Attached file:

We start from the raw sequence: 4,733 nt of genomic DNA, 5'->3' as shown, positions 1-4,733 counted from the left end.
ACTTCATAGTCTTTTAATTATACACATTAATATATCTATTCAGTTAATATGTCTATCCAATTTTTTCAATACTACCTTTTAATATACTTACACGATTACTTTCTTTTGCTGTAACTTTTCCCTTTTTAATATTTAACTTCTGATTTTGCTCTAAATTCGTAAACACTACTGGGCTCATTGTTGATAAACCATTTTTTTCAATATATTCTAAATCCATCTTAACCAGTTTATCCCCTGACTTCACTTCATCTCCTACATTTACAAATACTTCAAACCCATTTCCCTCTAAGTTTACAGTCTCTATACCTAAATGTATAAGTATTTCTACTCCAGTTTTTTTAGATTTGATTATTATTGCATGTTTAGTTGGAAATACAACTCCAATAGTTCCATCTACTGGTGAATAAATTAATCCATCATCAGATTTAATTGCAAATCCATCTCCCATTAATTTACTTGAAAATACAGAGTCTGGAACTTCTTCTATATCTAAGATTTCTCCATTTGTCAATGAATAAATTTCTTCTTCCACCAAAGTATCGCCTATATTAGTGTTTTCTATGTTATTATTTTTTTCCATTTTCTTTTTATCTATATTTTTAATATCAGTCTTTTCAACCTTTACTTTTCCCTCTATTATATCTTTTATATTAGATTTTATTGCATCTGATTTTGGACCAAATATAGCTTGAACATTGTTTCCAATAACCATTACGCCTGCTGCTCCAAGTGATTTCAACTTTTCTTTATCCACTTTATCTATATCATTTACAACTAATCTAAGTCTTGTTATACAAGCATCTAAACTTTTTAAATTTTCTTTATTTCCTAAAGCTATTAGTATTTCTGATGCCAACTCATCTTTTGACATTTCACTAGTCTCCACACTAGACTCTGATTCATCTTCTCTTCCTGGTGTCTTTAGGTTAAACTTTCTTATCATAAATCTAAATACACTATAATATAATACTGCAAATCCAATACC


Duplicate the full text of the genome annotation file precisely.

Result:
We start from the raw sequence: 4,733 nt of genomic DNA, 5'->3' as shown, positions 1-4,733 counted from the left end.
ACTTCATAGTCTTTTAATTATACACATTAATATATCTATTCAGTTAATATGTCTATCCAATTTTTTCAATACTACCTTTTAATATACTTACACGATTACTTTCTTTTGCTGTAACTTTTCCCTTTTTAATATTTAACTTCTGATTTTGCTCTAAATTCGTAAACACTACTGGGCTCATTGTTGATAAACCATTTTTTTCAATATATTCTAAATCCATCTTAACCAGTTTATCCCCTGACTTCACTTCATCTCCTACATTTACAAATACTTCAAACCCATTTCCCTCTAAGTTTACAGTCTCTATACCTAAATGTATAAGTATTTCTACTCCAGTTTTTTTAGATTTGATTATTATTGCATGTTTAGTTGGAAATACAACTCCAATAGTTCCATCTACTGGTGAATAAATTAATCCATCATCAGATTTAATTGCAAATCCATCTCCCATTAATTTACTTGAAAATACAGAGTCTGGAACTTCTTCTATATCTAAGATTTCTCCATTTGTCAATGAATAAATTTCTTCTTCCACCAAAGTATCGCCTATATTAGTGTTTTCTATGTTATTATTTTTTTCCATTTTCTTTTTATCTATATTTTTAATATCAGTCTTTTCAACCTTTACTTTTCCCTCTATTATATCTTTTATATTAGATTTTATTGCATCTGATTTTGGACCAAATATAGCTTGAACATTGTTTCCAATAACCATTACGCCTGCTGCTCCAAGTGATTTCAACTTTTCTTTATCCACTTTATCTATATCATTTACAACTAATCTAAGTCTTGTTATACAAGCATCTAAACTTTTTAAATTTTCTTTATTTCCTAAAGCTATTAGTATTTCTGATGCCAACTCATCTTTTGACATTTCACTAGTCTCCACACTAGACTCTGATTCATCTTCTCTTCCTGGTGTCTTTAGGTTAAACTTTCTTATCATAAATCTAAATACACTATAATATAATACTGCAAATCCAATACC